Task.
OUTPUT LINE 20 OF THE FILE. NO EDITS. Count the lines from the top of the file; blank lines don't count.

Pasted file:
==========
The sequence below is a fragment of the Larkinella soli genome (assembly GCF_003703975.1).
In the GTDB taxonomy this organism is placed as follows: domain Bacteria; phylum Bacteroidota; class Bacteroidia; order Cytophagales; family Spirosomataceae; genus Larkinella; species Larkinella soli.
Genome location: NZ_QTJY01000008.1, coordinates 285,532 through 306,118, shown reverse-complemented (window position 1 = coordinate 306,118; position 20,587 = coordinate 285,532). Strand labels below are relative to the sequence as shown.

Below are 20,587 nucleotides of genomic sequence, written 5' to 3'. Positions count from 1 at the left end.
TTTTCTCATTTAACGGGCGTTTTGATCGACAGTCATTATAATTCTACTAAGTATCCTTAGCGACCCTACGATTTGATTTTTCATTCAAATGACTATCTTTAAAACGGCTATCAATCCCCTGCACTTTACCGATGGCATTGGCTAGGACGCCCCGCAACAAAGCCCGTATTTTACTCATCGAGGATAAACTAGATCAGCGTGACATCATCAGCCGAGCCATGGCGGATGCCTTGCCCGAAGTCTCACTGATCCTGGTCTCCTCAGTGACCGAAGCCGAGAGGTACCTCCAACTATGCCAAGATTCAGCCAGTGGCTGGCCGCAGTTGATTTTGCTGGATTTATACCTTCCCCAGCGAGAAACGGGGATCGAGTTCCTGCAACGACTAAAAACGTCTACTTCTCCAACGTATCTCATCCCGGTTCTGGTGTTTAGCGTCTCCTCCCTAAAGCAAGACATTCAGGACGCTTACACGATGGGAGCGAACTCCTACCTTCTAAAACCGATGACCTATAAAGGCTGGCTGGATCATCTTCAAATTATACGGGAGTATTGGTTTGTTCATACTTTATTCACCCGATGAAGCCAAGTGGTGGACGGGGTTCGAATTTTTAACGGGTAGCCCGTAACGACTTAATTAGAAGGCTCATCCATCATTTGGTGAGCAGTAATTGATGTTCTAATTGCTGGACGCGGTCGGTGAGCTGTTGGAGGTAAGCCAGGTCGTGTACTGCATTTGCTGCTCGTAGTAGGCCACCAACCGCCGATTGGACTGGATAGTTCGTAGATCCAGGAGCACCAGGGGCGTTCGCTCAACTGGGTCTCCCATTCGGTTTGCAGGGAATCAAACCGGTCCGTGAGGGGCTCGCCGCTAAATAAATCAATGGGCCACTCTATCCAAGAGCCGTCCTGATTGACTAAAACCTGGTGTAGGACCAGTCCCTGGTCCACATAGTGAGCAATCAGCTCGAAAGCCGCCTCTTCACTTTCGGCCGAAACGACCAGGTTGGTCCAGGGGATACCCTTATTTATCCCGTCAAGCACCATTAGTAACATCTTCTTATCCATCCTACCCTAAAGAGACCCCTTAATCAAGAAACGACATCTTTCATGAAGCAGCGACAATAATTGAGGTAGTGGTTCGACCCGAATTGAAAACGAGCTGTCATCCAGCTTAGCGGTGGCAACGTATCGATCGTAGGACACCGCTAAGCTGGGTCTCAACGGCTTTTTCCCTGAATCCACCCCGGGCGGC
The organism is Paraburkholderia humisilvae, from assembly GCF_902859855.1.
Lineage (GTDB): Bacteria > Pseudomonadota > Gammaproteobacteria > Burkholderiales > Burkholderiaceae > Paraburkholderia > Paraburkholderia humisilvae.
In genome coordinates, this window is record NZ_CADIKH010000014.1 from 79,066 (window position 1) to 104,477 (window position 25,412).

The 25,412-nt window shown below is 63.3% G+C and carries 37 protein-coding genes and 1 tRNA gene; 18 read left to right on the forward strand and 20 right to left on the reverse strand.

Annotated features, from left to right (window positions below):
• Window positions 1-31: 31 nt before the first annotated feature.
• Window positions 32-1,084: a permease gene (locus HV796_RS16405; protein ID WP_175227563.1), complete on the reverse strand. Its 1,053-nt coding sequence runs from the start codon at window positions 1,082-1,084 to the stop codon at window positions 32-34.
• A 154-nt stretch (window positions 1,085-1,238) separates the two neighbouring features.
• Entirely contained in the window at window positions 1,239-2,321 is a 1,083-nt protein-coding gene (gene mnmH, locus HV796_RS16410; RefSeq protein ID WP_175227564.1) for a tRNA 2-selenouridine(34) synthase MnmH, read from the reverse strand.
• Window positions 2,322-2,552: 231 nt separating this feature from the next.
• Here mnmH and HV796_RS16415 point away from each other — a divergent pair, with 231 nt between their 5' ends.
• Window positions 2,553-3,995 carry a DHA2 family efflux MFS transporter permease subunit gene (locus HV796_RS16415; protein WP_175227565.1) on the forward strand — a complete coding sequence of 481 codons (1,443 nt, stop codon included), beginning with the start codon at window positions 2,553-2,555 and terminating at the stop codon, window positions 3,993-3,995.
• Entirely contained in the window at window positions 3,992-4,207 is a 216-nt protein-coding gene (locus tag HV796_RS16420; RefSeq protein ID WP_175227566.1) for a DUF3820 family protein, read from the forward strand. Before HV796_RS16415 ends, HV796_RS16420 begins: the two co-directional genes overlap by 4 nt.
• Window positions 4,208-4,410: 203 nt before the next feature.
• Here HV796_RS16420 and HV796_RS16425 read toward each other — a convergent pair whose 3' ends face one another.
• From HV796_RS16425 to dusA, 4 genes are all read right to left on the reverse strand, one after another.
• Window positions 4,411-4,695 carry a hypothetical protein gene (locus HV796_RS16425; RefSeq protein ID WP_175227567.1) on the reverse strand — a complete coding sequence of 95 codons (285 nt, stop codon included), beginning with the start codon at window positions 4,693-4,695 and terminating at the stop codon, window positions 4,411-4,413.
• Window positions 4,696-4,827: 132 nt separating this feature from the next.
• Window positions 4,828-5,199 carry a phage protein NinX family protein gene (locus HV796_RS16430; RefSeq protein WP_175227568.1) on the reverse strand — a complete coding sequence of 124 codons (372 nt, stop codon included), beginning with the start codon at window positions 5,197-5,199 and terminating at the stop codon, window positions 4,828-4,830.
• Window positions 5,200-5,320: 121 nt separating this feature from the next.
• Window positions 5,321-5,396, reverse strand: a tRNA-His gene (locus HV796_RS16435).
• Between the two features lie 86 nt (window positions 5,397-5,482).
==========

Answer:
• Here HV796_RS16420 and HV796_RS16425 read toward each other — a convergent pair whose 3' ends face one another.